To insist that one must address and understand “Political Premise” of AFSPA is to insist that we must fundamentally know/address the following issues:
- “Law” is a juridico-political fact, thereby meaning it has a political premise and that must be addressed (more so with Acts like AFSPA).
- Even if the protestors prefer to de-link the political premise of AFSPA, will the Government of India, with which the protestors are engaging with in order to repeal the Act, de-link what it thinks the Act is addressing while thinking about AFSPA?
- All legislations are to address some realities/phenomena in our real world. Acts on dowry, sati, child-marriage, for that matter the recent talk of Lok Pal, all are (about) legislations to address or fight realities of our life (the menace of dowry, sati, child-marriage or corruption). Therefore, the discussions or debates on these legislations are not carried out by de-linking these realities.
- What is that AFSPA is fundamentally seeking to address? (Isn’t this a question of policy/approach and politics that informed the policy/approach, a question that is inherently implicated and critical in understanding AFSPA?)
- AFSPA is supposed to address the “disturbed condition” caused by “armed rebellion” (“khutlaipaiba lalhouba”).
- Aren’t the powers given in the Act related to “armed rebellion”, powers (actvities) that are to be exercised/performed by the military personnel?
- Why is it then that the Supreme Court says the “disturbed condition” wherein AFSPA has been enforced is not due to “armed rebellion”? (Is this a “legal” or “political” question?)
- If it is about “law and order”, are those powers noted in the Act in line with what is expected of a “law and order” enforcing mechanism or engaging in “war”, including those that can be described as “low intensity” ones?
- More crucially, if the Act is not addressing a “disturbed condition” caused by “armed rebellion” (khutlapaiba lalhouba), and it is about “law and order”, why does the Government of India outlawed those rebels groups or charged the members of these groups in Court saying that they are “waging war” against the State?
- Are these questions matters of “theory” or (as many have a habit of saying often as a way of debunking or refusing any attempt at deepening understanding on an issue) “ground reality” or both?
To those who are protesting against the AFSPA:
(a) Narratives of human tragedy, of near and dear ones having been tortured, detained, killed or made disappeared by the state agencies under the Act, are facts. But are these narratives of human tragedies un-related to the above questions/issues?
(b) But when somebody (or in “we the people” kind of programme in TV channels) brings out similar narratives of human tragedies in the hands of non-state actors, does the issue of AFSPA get diluted or distracted precisely because your fight is based on a limited or narrow legal/human rights perspective that does not address basic questions pertaining to the Act as I have noted here (as well as elsewhere)?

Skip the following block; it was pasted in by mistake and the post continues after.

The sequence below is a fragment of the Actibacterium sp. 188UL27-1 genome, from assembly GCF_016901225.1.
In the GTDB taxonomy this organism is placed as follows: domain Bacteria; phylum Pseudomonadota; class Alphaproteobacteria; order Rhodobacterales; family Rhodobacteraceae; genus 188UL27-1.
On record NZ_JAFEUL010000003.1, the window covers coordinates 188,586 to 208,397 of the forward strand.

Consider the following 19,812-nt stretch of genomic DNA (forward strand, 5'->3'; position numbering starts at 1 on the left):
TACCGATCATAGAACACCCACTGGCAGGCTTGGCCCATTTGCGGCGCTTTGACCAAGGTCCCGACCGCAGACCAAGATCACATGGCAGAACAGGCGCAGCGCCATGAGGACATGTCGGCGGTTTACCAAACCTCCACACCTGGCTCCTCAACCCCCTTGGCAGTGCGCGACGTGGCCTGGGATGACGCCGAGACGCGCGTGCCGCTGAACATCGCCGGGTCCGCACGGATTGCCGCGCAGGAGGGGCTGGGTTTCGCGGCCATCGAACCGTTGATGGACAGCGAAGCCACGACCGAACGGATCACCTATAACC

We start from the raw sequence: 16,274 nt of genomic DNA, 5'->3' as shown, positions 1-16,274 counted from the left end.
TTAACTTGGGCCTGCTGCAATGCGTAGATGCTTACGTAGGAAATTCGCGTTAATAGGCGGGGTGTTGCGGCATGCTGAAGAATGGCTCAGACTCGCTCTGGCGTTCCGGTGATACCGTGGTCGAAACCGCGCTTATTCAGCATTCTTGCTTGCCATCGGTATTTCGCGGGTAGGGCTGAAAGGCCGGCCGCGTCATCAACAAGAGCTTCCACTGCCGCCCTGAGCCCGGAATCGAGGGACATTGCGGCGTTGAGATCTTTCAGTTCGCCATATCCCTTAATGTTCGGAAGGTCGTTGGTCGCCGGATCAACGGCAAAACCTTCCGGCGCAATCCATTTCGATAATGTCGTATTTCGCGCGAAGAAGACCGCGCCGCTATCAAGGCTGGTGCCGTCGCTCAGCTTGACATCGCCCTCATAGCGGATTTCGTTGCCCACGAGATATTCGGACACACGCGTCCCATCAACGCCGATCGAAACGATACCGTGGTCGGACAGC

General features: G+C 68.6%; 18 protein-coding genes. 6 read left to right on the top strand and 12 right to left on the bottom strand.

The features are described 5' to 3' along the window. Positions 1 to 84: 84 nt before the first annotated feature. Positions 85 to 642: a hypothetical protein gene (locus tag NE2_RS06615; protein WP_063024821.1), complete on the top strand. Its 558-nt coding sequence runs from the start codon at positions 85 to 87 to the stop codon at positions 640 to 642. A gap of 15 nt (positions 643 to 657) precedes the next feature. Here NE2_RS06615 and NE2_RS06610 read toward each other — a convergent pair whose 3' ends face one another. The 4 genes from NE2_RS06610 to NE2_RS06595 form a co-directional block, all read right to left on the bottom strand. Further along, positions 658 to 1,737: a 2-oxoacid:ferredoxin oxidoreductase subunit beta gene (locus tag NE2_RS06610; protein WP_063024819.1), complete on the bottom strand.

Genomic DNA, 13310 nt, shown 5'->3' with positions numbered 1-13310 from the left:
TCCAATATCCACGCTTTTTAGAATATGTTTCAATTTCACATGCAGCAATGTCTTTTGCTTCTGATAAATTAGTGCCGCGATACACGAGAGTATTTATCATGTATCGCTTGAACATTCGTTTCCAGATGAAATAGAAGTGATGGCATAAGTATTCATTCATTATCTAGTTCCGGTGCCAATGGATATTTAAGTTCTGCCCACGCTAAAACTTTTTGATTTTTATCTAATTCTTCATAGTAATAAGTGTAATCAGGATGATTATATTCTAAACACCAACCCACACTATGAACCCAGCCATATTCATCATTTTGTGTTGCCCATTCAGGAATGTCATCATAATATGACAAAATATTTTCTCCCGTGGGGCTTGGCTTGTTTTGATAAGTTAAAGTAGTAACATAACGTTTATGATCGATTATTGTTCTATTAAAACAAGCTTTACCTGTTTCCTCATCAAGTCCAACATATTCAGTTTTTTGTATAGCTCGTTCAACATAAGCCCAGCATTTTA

(c) How do you intend to make the issue of AFSPA politically significant (amongst others, keep the question/issue no. 2 above in mind as well) when your own politicians and middle class can probably sense the human tragedy and say it’s bad but insurgents also do the same and so on.
(d) Granted that, one may agree or disagree with those who are “waging a war” against the Indian State, but the fact is, IT IS THERE as A PART OF OUR REALITY. So, which one makes more sense: Address something that has been there for decades and something that affects our lives with an honest acknowledgment of the reality of “rebellion” and realistically approach the issue or continue to deny or distort the reality (which, while the AFSPA is ostensibly dealing with a phenomenon of “waging war” against the State with arms–in short, “armed rebellion” at the same time legally/juridically denying it, as in Supreme Court Judgment of 1997) OR allow one to be guided by a mob mentality or lynching mindset saying that these “extortionists” blah blah must be “eliminated” (something that the mighty Indian State has been trying for more than 50 years with its military might under a “legal fiction” all this while without success and only to be admitted now and then that we must find a “political solution”!)?
Lastly, HOLLOW promise of a “yes, yes, AFSPA must go” by your politicians or those who feel the human tragedies under the violence of the Act but have a nagging question “what after AFSPA?” for there are these “naharols” (or insurgents), can never be addressed (or rather exposed) until and unless one brings in the above TEN questions/issues into the struggle against this notorious “legal fiction” that has created havoc in our life.
[box color="orange" type="quote" ] These are some of the concerns that I have in mind when I insist on “political issue/premise” of AFSPA that we must take care![/box]